Silver Spectrum has therefore set out to ensure that our drones will be able to safely operate near electrical grids and are free of any electromagnetic interference (EMI) from the power line.
The two main causes of EMI which may be experienced from a power line are electrical and magnetic field interference. The EMI may couple into the electrical circuits of the radio transmitter as well as the on-board flight controller by electromagnetic induction or electrostatic coupling. Furthermore, the high magnetic field produced by the power line will alter the output of the onboard compass. Apart from the classic EMI coupling into the electronic circuitry of the Global Positioning System (GPS) unit, additional multi-path GPS errors may be caused due to interference with the reception of the GPS signals through the antenna.
Silver Spectrum has contracted with WITS to conduct electric and magnetic field testing on drones. A comprehensive test program was established and field tests were done at WITs’ High Voltage Laboratory in Johannesburg and at the Sky Sales (Pty) Ltd t/a Commercial Drones test field near Centurion. Both indoor and outdoor tests were conducted to ensure that our drones meet the stringent criteria of a magnetic field of 80mT and an electric field of 30 kV/m. A future blog post will delve further into the test programme. We ran further tests to measure maximum flight time (with battery safety reserves), agility and manoeuvrability. These tests revealed that standard off-the-shelf DJI drones may not necessarily have the appropriate electromagnetic compatibility (EMC) for efficient operation near power lines.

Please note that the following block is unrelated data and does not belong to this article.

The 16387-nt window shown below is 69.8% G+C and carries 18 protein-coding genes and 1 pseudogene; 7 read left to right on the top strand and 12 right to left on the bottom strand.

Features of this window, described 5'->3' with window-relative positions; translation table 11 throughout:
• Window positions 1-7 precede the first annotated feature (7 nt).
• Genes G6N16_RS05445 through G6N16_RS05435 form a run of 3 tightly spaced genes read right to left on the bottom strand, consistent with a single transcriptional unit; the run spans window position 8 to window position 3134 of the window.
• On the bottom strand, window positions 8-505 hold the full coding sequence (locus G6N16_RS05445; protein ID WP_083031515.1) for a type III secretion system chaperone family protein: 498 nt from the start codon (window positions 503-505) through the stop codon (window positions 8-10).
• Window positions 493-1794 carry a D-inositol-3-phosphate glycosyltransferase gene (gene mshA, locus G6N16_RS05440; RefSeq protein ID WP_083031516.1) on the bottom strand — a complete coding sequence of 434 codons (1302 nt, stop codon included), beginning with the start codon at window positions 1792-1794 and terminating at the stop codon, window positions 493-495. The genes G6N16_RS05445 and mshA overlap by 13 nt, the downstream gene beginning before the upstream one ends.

As mentioned earlier in this article, our testing and research resulted in two custom made, purpose-built drones, the Transmission Line Inspector (TxLI) and the Distribution Line Inspector (DxLI). These drones are not only accurate but also safe for applications within close proximity to high voltage power lines. TxLI is designed for use where power line voltages are greater than 132 kV and where corona faults are possible. The TxLI carries an ultra-violet corona camera, an infrared thermal camera and high definition video and a still photography camera. The DxLI is developed for use at voltages below 132 kV, where corona is not prevalent. For this reason, the DxLI is fitted with only a thermal camera, high definition video and a still photography camera. An important learning from our testing was that any EMC related investigation must include the payload as well. Initial tests did reveal interference issues between the power connection as well as the telemetry links. Our solutions eliminate these EMC issues and as a further redundancy, both the DxLI and TxLI are supplied with Real-Time Kinetics (RTK) positioning systems.
While we are encouraged by the results of our testing and research, the application of drones for high voltage power line inspections is a fairly novel use of drones in this country and as a result, there is still much testing and research to be done and understanding to be gained from both a technical and regulatory perspective. We look forward to sharing our findings and insights with you in future posts on this blog.